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I've been banging my head trying to figure some things out. So, I'm looking for advice and research material (via links). Here's the scenario:

We have a library (say, CommonLib) that contains resources needed by several other applications (say, AppA, AppB, AppC, and so on...). Now, the way this is currently working is AppA instances, checks to see if the specific port is available. If it isn't, then it kicks CommonLib ("Hey, wake up") and the service is started. Then AppA is happy and off we go.

Now, I've done a lot of research on Remoting.Channels and I've come to the conclusion that I'm starting an application built on a technology that is considered 'legacy'. Well...I don't like that. Honestly, WCF is way more overhead than we require and not fully implemented in Mono. We are targeting multi-platform compatibility (Windows, Mono, Linux) so we are researching all options.

The idea of remoting started, in the first place, because we wanted CommonLib to be a guaranteed single instance (as I understand it, a singleton is pretty much only guaranteed to be a singleton within a given AppDomain - feel free to correct me if I'm wrong). Anyway, I realized the power of remoting and decided to begin some experimental implementation. I have been successful in my initial use of the MarshalByRefObject. But, I'm concerned about the continued implementation of this legacy technology.

So, with all this...I am considering how I can implement CommonLib (as a host application) and, without remoting, implement MarshalByRefObject through Stream, standard TCP Socket, or some other way. What I'm thinking is, instead of instancing AppA to get CommonLib running, just implement CommonLib as the base app. Then, you select what app (really just a 'hosted' .dll) you want instanced within CommonLib. CommonLib would then load that .dll into the CommonLib framework along with whatever custom controls that hosted app uses. Along with this idea, I'd forego the requirement (for now) that CommonLib must be a genuine singleton.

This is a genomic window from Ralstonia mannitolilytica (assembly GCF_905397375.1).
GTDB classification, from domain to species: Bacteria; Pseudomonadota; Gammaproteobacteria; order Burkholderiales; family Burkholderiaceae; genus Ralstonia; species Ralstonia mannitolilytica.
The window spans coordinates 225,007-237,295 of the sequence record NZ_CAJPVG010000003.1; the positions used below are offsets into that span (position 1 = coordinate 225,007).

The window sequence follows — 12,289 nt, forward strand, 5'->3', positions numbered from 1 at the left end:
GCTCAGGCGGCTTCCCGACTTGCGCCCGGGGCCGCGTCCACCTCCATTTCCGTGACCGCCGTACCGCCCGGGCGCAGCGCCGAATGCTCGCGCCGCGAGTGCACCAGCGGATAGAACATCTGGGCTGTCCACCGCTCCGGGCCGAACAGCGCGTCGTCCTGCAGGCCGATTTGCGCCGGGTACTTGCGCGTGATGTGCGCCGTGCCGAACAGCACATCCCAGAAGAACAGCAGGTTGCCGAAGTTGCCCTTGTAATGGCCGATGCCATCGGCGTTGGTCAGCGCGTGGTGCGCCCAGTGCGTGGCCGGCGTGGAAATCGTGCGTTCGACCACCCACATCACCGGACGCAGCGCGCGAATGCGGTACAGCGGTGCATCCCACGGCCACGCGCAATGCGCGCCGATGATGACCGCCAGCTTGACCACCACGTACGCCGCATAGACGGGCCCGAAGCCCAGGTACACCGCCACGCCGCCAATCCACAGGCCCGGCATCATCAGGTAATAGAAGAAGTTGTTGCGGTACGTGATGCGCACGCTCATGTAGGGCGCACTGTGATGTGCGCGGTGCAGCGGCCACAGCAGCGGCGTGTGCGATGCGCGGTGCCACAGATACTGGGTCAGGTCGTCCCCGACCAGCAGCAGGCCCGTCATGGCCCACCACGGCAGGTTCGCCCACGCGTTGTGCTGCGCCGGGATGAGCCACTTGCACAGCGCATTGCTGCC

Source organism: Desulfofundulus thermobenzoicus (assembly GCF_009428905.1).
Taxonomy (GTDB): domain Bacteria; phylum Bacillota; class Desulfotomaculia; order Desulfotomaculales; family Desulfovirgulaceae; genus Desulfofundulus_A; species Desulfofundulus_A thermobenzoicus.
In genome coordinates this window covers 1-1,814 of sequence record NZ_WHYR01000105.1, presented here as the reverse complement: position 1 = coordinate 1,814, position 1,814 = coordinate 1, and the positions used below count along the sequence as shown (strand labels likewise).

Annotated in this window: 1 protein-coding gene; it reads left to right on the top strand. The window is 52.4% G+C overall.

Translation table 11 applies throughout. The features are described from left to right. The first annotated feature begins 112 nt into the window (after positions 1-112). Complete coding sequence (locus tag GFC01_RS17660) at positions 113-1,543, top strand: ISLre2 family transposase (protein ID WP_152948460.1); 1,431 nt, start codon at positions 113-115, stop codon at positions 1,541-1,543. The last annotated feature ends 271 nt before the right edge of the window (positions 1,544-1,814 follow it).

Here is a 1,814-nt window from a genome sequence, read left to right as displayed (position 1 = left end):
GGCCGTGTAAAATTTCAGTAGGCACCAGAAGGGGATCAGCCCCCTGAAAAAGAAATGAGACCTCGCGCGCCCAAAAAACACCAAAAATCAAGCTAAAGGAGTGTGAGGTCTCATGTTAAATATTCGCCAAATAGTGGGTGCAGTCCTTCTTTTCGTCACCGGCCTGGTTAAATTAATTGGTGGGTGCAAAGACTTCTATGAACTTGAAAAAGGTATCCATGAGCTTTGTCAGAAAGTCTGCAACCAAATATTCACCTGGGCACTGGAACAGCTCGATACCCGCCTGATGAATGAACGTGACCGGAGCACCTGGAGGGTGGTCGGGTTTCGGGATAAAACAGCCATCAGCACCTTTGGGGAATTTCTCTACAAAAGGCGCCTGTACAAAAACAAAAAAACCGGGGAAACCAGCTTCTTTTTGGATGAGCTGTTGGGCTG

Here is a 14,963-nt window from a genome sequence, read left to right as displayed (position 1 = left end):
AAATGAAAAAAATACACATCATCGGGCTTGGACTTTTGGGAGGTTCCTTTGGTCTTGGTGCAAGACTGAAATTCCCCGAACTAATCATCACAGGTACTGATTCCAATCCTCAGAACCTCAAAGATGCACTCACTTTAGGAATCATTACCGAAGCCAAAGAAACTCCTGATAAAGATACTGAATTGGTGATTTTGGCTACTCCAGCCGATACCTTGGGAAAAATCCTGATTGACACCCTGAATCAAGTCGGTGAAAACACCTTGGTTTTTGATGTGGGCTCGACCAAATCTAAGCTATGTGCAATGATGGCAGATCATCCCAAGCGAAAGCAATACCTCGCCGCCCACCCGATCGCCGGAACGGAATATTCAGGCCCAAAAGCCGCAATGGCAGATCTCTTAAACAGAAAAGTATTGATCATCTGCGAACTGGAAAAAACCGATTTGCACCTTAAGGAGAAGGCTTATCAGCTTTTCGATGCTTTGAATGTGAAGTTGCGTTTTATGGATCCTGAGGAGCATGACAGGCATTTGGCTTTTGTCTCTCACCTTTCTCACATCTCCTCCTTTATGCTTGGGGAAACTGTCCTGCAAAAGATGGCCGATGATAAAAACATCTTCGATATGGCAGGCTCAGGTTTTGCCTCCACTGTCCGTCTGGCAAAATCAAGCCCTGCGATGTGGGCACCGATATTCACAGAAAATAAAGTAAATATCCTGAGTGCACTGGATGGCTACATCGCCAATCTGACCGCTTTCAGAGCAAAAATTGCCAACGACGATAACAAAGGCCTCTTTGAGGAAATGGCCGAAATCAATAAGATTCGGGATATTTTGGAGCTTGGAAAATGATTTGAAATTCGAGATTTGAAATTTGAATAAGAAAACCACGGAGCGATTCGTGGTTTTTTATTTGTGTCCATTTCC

So...that is a detail of our scenario. Again, my question is really 2 parts: (a) What technology(ies) should I research, and (b) Do I need to be concerned with the legacy status of the remoting technology?

Any other advice, comments, or questions are more than welcome.

UPDATE 1: I'm starting off with this snippet. This will allow me to load a file (or script) with a list of apps (or plug-ins) that have been installed. I can create this file as Xml or Binary formatted. When a new app is installed, the file & path can be added. Hmmm...I don't necessarily need to use MarshalByRefObject.

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There are some problems with Remoting (the legacy way) under Mono in relation to serialization/deserialization of MarshalByRefObject types..a bit iffy at the moment...could have been fixed..havent checked on the mono's website in a while.. –  t0mm13b Jan 24 '10 at 3:18
Yeah...I expected there to be possible issues (kind of a nagging feeling) as I read more materials. I think that using a common Xml or Binary file to 'feed' the CommonLib app could be a good start. Thanks for the info. –  IAbstract Jan 24 '10 at 4:32

2 Answers 2

up vote 1 down vote accepted